Dis­ci­plinary ac­tions up 6.4%

Fed­er­a­tion of State Med­i­cal Boards study finds 5,721 in­stances last year

Modern Healthcare - - The Week In Healthcare - Joe Carl­son

Med­i­cal boards across the coun­try took dis­ci­plinary ac­tions against 5,721 physi­cians in 2009, the high­est num­ber and the largest per­cent­age jump in cor­rec­tive mea­sures in sev­eral years, ac­cord­ing to an an­nual re­port from the Fed­er­a­tion of State Med­i­cal Boards.

The 2009 tally was a 6.4% in­crease from the prior year, the largest sin­gle jump in five years. In 2008, dis­ci­plinary ac­tions in­creased by 1% to 5,379. The largest sin­gle-year jump on record still hand­ily be­longs to 2004, when the fig­ure in­creased 19% to 6,265, ac­cord­ing to a re­view of the an­nual re­ports posted by the fed­er­a­tion since 1990.

The most re­cent re­port in­cludes sum­mary data from 70 state med­i­cal and os­teo­pathic boards from the 50 states and sev­eral Amer­i­can ter­ri­to­ries. The ac­tions in­clude li­cense re­vo­ca­tions, sus­pen­sions, forced re­tire­ments and other ac­tions.

The fed­er­a­tion dis­cour­ages side-by-side com­par­isons of the num­ber of dis­ci­plinary ac­tions from states, be­cause dif­fer­ent boards have widely vary­ing lev­els of staffing, re­sources, physi­cians mon­i­tored and stan- dards of re­view.

Al­though side-by-side com­par­isons are dis­cour­aged, the fed­er­a­tion’s re­ports are typ­i­cally fol­lowed up by an anal­y­sis from the Pub­lic Ci­ti­zen Health Re­search Group, whose anal­y­sis com­par­ing the states in the fed­er­a­tion data of­ten lead to changes in boards’ fund­ing lev­els and dis­ci­plinary ac­tions given.

The fed­er­a­tion, how­ever, does use the data to com­pute a statis­tic called the Com­pos­ite Action In­dex, which is styled as a kind of barom­e­ter for changes in a state med­i­cal as­so­ci­a­tion’s ac­tions. Specif­i­cally, the in­dex is a weighted av­er­age of dis­ci­plinary ac­tions us­ing state de­mo­graph­ics and the sever­ity of the ac­tions be­ing taken.

Lisa Robin, se­nior vice pres­i­dent of ad­vo­cacy and mem­ber ser­vices for the fed­er­a­tion, said one rea­son for the uptick in dis­ci­pline in re­cent years is states’ abil­ity to share and re­ceive in­for­ma­tion faster. Most states in the U.S. al­low re­cip­ro­cal ac­tions, in which med­i­cal boards can take action against a physi­cian based on be­hav­ior re­ported to a li­cens­ing board in an­other state, she said.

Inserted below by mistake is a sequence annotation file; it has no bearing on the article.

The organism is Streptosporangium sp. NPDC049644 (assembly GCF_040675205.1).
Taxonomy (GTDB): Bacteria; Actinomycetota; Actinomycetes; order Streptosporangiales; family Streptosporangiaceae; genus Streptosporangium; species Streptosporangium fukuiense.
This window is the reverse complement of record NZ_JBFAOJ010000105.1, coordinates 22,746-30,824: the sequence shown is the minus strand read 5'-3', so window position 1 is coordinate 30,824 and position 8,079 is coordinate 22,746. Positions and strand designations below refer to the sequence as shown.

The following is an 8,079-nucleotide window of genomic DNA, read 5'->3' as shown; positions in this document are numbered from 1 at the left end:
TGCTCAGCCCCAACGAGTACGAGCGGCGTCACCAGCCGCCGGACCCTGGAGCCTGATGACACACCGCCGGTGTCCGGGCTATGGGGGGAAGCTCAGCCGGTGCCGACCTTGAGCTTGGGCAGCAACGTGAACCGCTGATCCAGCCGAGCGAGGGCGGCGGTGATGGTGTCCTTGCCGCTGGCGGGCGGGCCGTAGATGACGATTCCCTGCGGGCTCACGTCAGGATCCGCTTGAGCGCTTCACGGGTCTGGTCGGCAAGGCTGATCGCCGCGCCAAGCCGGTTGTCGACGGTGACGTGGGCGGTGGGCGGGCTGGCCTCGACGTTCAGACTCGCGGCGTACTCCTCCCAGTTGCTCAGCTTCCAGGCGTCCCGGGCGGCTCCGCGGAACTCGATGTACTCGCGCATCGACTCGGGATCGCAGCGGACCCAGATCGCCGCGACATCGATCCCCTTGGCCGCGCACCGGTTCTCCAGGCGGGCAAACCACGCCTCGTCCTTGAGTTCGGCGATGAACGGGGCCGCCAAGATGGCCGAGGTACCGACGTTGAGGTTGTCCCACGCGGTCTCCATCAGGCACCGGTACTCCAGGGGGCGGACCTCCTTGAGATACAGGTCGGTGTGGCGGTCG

“Med­i­cal boards are dili­gent in in­ves­ti­gat- ing com­plaints, and they are de­pen­dent on the in­for­ma­tion they re­ceive,” Robin said. “Our dis­ci­plinary alert ser­vice al­lows us to proac­tively alert all other states when a li­censee gets an action in an­other ju­ris­dic­tion.”

Looking at per­cent­age changes in the in­dex, the New Hamp­shire and South Dakota med­i­cal boards saw the high­est rel­a­tive in­creases in their in­dexes, with both states more than dou­bling their dis­ci­plinary ac­tions to 16 from seven the year be­fore.

The only other state whose in­dex more than dou­bled was Ne­braska, where the med­i­cal board handed out 69 ac­tions in 2009 com­pared to 32 the year be­fore.

In con­trast, the Florida Board of Os­teo­pathic Medicine and the South Carolina Board of Med­i­cal Ex­am­in­ers saw the largest per­cent­age de­creases in their in­dex rank­ings, with those boards hand­ing out 38 (16 in 2009 vs. 54 in 2008) and 36 (20 in 2009 vs. 56 in 2008) fewer dis­ci­plinary ac­tions, re­spec­tively.

The av­er­age in­crease in the Com­pos­ite Action In­dex across all the 63 state med­i­cal and os­teo­pathic boards and cat­e­gories for which two years of data are avail­able was 7%.

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